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Davis Accuses Dannemeyer of 'Hate, Bigotry'

January 23, 1986|KEITH LOVE | Times Political Writer

SACRAMENTO — U.S. Senate candidate Ed Davis Wednesday accused fellow Republican candidate William E. Dannemeyer of Fullerton of running a campaign based on "hatred and bigotry" with Dannemeyer's statements about AIDS and about homosexuals.

"It's OK for Dannemeyer to disagree with me on my vote for AB1," Davis, now a state senator from Valencia, said. His reference to AB1 was his vote in 1984 for an Assembly bill that would have prohibited employment discrimination against homosexuals had it not been vetoed by Gov. George Deukmejian.

"I respect his right to disagree . . . but when you go beyond that you take a look at a whole set of statements he has made in the campaign and you see a record of hatred and bigotry and exploiting hysteria over a very serious health crisis.

"People are dying. He (Dannemeyer) is advocating that children be denied access to schools if they have AIDS . . . He ridicules a segment of our population (homosexuals) with comments that are repugnant and repulsive. There is a spirit of meanness to what Congressman Dannemeyer has done so far in this campaign."

Rep. Dannemeyer has made the issue of AIDS (acquired immune deficiency syndrome) a major one in his U.S. Senate campaign and he has been highly critical of homosexuals. In the United States most AIDS victims so far have been homosexuals. Dannemeyer contends that by their sexual practices homosexuals are a menace to society because of the danger of spreading AIDS to the general population.

Replying Wednesday to Davis' criticism of him, Dannemeyer said that in his vote for the anti-discrimination bill in 1984, Davis had ". . . disappointed many of your friends by aligning yourself with the homosexual community whose goal is to change the culture of this society to the point that we would equate homosexuality with heterosexuality. . . ."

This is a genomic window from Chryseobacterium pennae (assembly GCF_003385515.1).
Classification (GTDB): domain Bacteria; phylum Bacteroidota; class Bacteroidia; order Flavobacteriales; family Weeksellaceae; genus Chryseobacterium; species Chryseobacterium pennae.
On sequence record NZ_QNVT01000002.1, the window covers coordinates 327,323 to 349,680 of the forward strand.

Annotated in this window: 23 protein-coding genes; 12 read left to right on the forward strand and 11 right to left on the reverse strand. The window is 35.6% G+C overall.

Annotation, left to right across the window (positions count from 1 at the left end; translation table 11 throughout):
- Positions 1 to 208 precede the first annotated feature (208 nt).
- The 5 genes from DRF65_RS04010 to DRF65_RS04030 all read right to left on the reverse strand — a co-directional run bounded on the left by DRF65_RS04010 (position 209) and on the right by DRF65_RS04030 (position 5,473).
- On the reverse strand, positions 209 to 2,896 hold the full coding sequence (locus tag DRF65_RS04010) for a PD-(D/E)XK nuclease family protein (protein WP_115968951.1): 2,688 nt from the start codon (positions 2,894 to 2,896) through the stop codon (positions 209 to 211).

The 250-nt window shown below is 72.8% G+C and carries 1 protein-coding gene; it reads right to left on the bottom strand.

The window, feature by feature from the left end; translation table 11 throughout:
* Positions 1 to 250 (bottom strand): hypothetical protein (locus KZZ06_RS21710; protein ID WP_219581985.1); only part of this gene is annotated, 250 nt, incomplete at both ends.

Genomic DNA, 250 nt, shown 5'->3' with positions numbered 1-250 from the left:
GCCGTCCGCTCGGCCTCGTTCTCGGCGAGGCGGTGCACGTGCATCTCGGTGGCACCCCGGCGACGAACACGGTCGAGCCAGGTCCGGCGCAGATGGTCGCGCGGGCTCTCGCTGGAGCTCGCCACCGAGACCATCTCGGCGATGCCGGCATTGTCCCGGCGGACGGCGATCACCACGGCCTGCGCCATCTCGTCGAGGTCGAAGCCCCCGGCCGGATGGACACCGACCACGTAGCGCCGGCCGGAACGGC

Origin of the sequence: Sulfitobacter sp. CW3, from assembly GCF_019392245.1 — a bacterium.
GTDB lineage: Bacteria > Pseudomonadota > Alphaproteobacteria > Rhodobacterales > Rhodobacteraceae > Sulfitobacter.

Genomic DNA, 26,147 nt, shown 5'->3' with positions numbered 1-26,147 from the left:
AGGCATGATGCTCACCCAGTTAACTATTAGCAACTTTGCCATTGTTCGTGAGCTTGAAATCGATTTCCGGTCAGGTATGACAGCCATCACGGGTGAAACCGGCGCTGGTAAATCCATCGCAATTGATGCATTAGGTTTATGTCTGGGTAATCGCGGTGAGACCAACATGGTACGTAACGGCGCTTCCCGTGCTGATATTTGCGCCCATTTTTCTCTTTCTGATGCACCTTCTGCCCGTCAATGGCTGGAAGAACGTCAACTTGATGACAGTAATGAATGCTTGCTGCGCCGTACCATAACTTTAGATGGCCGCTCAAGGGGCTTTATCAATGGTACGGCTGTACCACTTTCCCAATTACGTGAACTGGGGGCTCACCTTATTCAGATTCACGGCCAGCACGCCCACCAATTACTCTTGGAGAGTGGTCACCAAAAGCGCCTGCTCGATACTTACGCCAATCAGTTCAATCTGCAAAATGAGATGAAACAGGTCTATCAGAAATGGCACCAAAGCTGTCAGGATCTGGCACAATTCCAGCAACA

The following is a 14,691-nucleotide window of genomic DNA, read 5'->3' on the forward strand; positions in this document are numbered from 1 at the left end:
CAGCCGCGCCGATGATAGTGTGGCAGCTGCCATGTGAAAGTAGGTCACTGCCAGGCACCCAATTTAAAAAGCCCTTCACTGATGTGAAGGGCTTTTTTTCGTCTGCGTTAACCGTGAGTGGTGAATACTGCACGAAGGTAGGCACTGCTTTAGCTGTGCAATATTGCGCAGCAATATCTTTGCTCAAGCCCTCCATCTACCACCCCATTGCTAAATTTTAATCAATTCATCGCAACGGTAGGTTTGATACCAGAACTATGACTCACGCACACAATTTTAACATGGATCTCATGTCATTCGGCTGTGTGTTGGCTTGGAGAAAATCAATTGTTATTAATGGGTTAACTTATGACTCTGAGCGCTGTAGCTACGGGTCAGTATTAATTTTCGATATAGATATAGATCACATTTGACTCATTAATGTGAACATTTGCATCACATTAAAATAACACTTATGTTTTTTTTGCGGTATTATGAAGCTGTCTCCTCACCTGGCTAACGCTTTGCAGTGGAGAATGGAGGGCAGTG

The Republicans think they have a chance to unseat Democratic Sen. Alan Cranston in November and President Reagan has called upon the GOP candidates to refrain from cutting each other up in the primary.

But Davis and Dannemeyer have been heading for this clash for some time.

In 1985 Davis assailed Dannemeyer for calling on the Republican Senate candidates to refuse political support and campaign money from homosexuals. Davis called that request "un-American."

Davis acknowledges that his vote on AB1 has probably cost him some votes and he has tried to defuse the issue by bringing it up often and explaining his position.

Wednesday's attack on Dannemeyer could be seen in that context, although Davis insisted that he had decided to criticize Dannemeyer because he fears that the Republican Party will get caught up in the AIDS "hysteria."

"On the day he (Dannemeyer) announced," Davis said, "he said that AIDS victims emit spores from their lungs which will infect other people. . . . That was made up out of whole cloth and obviously was designed to panic people . . . so I am asking Bill Dannemeyer to cease and desist in this crusade of gay-bashing, this crusade of fear. And I am asking my fellow Republicans not to accept this type of rhetoric, not to allow this campaign to continue on this level."

Davis was asked at the press conference if his attack on Dannemeyer might not backfire and actually increase Dannemeyer's standing in the crowded Republican Senate primary.

"I hope that won't happen," Davis said. "I am hoping that thinking Republicans from around the state will see that this will be a fatal course for the party to follow."

In his "Dear Ed" letter to Davis, Dannemeyer said, "Usually when a perceived front-runner in a campaign stoops to make vicious personal attacks on an opponent, it indicates either panic, bad advice, a serious disarray in the campaign or faulty reasoning.

"One hopes that you will soon emerge from this confusion," the letter said.

Concluding, Dannemeyer said, "Now that the polls show you moving down and me coming up, I suspect you're looking around for reasons. The fact is you need not look very far. Sincerely, William E. Dannemeyer."

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